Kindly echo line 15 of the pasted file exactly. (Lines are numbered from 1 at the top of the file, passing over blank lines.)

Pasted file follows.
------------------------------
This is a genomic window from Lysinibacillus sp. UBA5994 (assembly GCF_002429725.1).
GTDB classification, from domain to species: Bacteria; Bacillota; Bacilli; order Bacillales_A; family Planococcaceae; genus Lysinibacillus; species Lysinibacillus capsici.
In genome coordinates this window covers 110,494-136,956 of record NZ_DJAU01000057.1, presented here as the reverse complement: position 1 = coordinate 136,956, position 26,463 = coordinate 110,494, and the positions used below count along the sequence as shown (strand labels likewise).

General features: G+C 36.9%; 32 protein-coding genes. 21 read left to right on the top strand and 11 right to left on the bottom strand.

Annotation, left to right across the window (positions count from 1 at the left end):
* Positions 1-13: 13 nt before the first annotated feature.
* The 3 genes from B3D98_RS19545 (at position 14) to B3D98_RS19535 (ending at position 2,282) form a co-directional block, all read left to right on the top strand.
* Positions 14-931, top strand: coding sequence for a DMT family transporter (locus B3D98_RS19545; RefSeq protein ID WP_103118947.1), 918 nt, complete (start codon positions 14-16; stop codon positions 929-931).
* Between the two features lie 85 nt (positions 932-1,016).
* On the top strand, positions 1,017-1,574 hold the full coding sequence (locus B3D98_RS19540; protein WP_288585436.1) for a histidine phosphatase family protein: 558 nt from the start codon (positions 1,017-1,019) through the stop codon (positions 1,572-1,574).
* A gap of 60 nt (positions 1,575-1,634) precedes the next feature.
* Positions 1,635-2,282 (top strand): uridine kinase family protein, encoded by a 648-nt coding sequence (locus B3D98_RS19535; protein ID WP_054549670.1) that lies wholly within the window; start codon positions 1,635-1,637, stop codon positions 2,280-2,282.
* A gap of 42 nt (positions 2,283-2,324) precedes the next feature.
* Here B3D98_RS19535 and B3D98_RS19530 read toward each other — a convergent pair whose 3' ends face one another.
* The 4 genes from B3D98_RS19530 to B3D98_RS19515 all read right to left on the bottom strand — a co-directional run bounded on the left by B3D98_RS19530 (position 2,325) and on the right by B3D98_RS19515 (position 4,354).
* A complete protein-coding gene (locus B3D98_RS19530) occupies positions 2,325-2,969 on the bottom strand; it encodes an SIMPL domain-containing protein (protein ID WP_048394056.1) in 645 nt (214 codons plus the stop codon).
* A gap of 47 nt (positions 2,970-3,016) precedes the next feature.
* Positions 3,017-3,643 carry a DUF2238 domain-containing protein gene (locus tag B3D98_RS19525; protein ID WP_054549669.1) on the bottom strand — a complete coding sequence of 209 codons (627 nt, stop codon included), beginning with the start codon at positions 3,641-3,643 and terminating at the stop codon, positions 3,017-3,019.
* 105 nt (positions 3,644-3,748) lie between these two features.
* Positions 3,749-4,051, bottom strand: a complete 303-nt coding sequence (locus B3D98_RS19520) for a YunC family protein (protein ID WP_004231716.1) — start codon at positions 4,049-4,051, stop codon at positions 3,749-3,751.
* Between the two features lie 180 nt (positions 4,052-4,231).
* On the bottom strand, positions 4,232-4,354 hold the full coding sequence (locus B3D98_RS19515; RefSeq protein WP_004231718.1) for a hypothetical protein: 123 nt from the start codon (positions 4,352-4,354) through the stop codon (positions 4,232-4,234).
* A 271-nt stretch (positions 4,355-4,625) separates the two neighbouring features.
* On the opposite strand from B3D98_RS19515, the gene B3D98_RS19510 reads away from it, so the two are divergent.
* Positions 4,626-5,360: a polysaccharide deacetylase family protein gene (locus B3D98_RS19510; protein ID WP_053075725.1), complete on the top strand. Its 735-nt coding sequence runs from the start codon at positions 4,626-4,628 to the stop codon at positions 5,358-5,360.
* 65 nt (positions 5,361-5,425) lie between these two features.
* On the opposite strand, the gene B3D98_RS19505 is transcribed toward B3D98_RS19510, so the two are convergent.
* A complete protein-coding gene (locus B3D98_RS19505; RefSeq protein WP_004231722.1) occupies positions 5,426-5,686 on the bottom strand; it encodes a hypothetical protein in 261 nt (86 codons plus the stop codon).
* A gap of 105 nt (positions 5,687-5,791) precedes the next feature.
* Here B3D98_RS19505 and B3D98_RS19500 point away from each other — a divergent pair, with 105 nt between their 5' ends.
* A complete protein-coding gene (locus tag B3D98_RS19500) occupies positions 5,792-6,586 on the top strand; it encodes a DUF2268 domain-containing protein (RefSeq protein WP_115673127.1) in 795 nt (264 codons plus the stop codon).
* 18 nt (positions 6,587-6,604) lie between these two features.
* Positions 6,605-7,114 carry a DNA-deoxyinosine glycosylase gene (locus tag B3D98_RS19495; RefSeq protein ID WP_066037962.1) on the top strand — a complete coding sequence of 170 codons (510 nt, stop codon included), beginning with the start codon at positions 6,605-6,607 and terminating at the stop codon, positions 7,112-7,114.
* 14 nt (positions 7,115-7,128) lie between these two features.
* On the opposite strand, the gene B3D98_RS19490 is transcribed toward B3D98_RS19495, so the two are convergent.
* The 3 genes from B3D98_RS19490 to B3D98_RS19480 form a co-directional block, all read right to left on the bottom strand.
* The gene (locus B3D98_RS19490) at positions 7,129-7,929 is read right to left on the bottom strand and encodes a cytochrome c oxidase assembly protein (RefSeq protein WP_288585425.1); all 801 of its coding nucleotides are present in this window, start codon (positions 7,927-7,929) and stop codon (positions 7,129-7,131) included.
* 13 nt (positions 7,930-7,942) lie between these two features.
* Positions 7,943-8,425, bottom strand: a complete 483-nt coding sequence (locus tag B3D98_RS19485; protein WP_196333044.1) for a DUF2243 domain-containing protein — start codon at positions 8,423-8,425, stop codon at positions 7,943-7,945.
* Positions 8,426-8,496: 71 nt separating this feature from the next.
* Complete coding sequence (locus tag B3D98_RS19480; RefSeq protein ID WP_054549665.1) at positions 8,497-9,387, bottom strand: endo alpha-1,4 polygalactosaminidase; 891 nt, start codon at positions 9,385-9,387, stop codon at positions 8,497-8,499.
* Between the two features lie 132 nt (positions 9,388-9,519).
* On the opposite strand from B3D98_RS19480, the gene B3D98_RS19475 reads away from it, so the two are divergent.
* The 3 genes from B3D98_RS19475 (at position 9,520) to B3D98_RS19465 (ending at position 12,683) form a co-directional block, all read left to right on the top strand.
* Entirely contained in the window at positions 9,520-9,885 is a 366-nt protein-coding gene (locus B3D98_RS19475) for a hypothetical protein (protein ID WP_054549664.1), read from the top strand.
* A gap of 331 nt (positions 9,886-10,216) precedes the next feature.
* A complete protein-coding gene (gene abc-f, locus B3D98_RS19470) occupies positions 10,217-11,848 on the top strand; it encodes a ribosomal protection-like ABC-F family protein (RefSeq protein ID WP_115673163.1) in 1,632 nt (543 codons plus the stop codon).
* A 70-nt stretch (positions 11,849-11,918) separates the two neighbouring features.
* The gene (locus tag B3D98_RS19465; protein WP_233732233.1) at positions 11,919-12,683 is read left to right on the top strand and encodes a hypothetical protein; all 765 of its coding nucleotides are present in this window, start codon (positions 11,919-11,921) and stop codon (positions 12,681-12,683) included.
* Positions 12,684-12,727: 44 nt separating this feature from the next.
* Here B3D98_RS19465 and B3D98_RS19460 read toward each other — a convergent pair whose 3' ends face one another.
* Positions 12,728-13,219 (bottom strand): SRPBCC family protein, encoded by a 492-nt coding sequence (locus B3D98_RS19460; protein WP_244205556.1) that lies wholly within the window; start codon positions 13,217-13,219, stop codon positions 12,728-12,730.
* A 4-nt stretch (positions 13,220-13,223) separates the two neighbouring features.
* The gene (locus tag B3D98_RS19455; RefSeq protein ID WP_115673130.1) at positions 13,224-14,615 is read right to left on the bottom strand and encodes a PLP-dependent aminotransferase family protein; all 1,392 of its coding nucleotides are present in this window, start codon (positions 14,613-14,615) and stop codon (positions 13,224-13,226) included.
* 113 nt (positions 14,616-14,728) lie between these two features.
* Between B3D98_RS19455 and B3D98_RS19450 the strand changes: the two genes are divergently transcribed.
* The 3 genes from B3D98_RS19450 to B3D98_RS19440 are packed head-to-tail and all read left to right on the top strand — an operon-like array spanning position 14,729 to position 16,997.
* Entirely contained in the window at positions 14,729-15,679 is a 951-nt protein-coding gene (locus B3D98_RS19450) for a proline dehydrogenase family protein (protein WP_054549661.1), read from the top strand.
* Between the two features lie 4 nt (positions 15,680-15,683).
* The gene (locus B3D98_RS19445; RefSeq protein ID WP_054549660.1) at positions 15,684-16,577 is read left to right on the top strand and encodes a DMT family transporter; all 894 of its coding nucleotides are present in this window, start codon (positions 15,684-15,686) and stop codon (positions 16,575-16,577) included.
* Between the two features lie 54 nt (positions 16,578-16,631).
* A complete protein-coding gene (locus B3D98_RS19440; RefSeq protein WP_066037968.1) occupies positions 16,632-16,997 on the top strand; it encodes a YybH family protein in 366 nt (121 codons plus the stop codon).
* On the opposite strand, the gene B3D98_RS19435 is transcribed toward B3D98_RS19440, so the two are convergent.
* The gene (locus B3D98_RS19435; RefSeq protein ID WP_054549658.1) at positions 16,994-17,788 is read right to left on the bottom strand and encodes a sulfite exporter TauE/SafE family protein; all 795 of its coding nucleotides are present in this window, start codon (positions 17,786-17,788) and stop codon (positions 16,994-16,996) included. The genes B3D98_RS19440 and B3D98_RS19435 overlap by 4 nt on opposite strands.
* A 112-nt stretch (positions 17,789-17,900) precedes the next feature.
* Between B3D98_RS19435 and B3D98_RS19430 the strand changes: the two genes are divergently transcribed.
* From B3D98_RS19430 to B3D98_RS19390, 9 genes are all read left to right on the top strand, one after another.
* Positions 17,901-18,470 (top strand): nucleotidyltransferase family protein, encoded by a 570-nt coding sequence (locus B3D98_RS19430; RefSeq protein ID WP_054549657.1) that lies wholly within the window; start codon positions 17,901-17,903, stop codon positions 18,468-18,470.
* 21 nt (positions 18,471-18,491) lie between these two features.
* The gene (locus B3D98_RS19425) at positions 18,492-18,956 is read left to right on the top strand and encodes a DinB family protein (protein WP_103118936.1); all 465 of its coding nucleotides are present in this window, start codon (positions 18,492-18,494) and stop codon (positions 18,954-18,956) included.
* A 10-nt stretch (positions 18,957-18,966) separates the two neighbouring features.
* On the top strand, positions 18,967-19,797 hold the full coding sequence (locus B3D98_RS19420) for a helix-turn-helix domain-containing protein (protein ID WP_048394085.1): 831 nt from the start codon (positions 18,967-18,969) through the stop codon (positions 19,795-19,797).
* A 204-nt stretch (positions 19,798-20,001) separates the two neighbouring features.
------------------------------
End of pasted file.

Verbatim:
* The 4 genes from B3D98_RS19530 to B3D98_RS19515 all read right to left on the bottom strand — a co-directional run bounded on the left by B3D98_RS19530 (position 2,325) and on the right by B3D98_RS19515 (position 4,354).